How to Make Homemade Tomato Sauce
Let's get saucy! There are three basic styles of tomato sauces:
1. Long simmering tomato-based pasta sauces achieve a rich, complex flavor.
2. Barely cooked tomato sauces have a lighter flavor more recognizable of fresh tomatoes, but a little bit of cooking softens the tomatoes and brings out their sweetness.
3. Uncooked sauces are bright and refreshing, and are best made with thoroughly ripe summer tomatoes.
1. Long-Simmered Tomato Sauce
Here's how to make long-simmered tomato sauce — the classic spaghetti sauce that's delicious any time of year. As it simmers and the liquid slowly cooks off, the sauce thickens and the flavors build and meld together. Any other vegetables you add to the sauce will become richer and sweeter the longer they cook.
During the summer, turn a bumper crop of ripe tomatoes into a long-simmered tomato sauce. And when fresh tomatoes are out of season, it's perfectly fine to use canned tomatoes.
Cooking time can range from two hours to all day, depending on how thick and caramelized you like your sauce. If it begins to get too dry, add a little wine, water, tomato juice, or broth.
Make a big batch, eat some for dinner, and pour the rest into freezer-safe containers for the coming months. Then, simply thaw as needed; you can add any fresh herbs, spices, veggies, or meats desired. See how to turn Sunday tomato sauce into a week's worth of dinners.
VIDEO: How to Make Tomato Sauce
See how Chef John makes his basic go-to tomato sauce. This is his all-purpose pasta sauce: the base for meat sauces and lasagnas — and whenever the calls for tomato sauce, this is the one! Chef John's first tip: the sauce can only be as good as the tomatoes you're using.
2. Short and Sweet Tomato Sauce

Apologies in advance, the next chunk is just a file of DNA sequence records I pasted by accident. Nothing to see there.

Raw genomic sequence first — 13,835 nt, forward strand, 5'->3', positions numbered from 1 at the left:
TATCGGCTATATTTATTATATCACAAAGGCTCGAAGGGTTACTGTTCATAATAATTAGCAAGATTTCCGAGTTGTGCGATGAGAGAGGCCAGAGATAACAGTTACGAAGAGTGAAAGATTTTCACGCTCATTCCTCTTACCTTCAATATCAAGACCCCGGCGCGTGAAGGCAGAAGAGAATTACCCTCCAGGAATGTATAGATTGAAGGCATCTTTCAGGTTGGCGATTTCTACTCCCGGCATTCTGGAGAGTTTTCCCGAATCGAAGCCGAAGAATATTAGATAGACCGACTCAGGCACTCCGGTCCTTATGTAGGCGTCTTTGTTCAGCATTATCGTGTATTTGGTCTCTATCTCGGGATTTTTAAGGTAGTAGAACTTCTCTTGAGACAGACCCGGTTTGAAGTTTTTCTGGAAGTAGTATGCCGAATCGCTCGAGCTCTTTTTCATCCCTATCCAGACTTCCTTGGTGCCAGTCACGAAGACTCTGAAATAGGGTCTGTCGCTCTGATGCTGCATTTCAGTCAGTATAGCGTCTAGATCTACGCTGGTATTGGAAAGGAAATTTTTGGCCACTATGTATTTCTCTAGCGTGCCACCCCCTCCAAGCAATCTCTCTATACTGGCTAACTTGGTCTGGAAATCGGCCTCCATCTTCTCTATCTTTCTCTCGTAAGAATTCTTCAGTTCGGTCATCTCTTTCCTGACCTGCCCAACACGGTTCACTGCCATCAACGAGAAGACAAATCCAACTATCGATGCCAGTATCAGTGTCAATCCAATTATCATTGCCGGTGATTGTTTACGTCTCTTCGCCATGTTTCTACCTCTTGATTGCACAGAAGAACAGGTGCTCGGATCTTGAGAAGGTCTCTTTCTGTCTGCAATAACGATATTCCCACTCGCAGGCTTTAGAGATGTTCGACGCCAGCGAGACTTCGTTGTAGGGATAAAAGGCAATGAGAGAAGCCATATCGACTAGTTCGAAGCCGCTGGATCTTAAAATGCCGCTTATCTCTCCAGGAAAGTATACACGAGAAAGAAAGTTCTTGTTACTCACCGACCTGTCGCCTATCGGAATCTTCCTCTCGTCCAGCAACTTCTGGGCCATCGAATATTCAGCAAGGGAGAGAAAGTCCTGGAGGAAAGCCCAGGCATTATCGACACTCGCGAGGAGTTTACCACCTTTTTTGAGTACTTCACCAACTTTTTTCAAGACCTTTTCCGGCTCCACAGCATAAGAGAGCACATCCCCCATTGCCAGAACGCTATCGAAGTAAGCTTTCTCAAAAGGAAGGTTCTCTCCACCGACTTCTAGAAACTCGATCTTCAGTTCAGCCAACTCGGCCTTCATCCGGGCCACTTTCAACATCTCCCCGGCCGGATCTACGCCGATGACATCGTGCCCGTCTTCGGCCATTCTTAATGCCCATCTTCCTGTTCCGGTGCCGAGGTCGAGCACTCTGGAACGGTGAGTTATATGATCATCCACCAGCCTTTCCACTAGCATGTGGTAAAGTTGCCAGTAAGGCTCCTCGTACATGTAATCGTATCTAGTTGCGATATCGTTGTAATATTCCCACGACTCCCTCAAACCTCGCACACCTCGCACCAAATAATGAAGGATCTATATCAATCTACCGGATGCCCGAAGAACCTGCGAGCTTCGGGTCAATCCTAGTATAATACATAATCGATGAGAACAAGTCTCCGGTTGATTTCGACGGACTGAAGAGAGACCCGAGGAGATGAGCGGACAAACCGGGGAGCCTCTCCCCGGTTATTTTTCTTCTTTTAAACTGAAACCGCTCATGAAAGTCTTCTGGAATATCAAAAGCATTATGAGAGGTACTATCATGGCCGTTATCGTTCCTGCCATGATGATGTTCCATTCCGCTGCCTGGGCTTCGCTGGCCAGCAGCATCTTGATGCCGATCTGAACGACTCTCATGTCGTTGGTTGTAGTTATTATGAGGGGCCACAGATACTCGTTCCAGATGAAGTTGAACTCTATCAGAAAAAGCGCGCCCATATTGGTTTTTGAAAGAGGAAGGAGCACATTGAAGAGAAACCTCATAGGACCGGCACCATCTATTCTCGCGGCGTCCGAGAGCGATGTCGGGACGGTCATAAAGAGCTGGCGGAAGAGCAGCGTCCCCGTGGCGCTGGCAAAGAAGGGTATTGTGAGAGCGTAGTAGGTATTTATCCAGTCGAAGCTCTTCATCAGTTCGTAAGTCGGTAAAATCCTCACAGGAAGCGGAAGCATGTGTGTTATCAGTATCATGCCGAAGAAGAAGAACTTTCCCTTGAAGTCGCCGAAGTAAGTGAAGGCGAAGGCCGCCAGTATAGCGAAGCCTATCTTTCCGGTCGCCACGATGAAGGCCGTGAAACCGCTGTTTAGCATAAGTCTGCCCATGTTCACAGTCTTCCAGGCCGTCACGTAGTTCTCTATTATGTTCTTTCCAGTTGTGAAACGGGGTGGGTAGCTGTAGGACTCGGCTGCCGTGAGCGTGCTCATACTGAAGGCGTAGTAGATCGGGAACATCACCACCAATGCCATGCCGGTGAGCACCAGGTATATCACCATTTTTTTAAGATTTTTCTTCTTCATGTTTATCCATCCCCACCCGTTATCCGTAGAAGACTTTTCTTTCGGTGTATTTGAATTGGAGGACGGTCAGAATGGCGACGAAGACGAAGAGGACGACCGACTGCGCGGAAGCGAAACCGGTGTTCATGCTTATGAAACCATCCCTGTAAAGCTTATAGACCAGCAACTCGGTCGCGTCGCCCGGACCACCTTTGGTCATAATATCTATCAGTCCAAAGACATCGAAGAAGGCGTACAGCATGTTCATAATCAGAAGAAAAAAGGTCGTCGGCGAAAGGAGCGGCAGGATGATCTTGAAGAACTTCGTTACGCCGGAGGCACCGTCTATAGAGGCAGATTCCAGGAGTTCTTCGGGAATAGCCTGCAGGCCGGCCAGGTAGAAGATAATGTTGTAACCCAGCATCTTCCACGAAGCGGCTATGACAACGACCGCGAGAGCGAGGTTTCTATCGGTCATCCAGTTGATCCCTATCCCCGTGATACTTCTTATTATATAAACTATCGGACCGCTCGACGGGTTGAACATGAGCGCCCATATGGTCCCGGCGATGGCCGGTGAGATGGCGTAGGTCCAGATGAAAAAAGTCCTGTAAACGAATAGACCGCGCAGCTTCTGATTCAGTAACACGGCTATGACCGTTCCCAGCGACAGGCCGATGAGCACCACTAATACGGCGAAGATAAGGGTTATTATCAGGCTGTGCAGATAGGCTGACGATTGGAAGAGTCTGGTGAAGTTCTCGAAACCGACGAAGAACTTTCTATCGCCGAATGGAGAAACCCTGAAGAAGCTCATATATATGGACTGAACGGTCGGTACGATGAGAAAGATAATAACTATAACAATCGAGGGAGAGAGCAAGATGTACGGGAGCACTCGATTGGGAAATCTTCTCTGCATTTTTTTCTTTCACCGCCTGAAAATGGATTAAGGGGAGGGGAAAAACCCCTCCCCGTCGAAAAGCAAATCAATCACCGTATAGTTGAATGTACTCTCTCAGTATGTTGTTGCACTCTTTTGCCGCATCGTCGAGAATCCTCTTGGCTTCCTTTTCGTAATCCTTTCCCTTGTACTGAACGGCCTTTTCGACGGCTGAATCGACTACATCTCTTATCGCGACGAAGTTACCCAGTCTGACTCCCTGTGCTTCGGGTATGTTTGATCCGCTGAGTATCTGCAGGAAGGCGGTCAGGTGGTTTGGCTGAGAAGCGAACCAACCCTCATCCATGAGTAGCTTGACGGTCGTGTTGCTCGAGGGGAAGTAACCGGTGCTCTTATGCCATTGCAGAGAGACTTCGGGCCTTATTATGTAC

Barely-cooked tomato sauce is best when tomatoes are at their ripest. Briefly cooking the sauce helps retain the tomatoes' fresh, tart-sweet taste, but also heats them long enough to add depth of flavor. Caramelize some onions, sauté garlic, and simmer herbs long enough to infuse the sauce with their flavors.
3. Raw and Refreshing Tomato Sauces
To make raw tomato sauce, use fresh tomatoes at their peak of ripeness, when they are sweet and juicy and bursting with flavor. The process is easy:
Peeling is optional, but seed your tomatoes and chop them. Alternately, cut the tomatoes into quarters, seed them, and then grate them with a cheese grater for a smoother, juicier sauce.
Fresh raw tomato sauce only needs to be seasoned with extra virgin olive oil, fresh herbs (basil or parsley are best), and some salt and pepper. If you like, toss in some toasted pine nuts for texture and richness.
Raw sauce can be eaten right away — tossed with pasta, spooned over grilled meats and vegetables, mounded on lightly toasted or grilled bread, spread on pizza crust, or whatever else sounds good to you. And if you've got a little time, let your raw sauce sit for a few hours to give the flavors a chance to blend and deepen.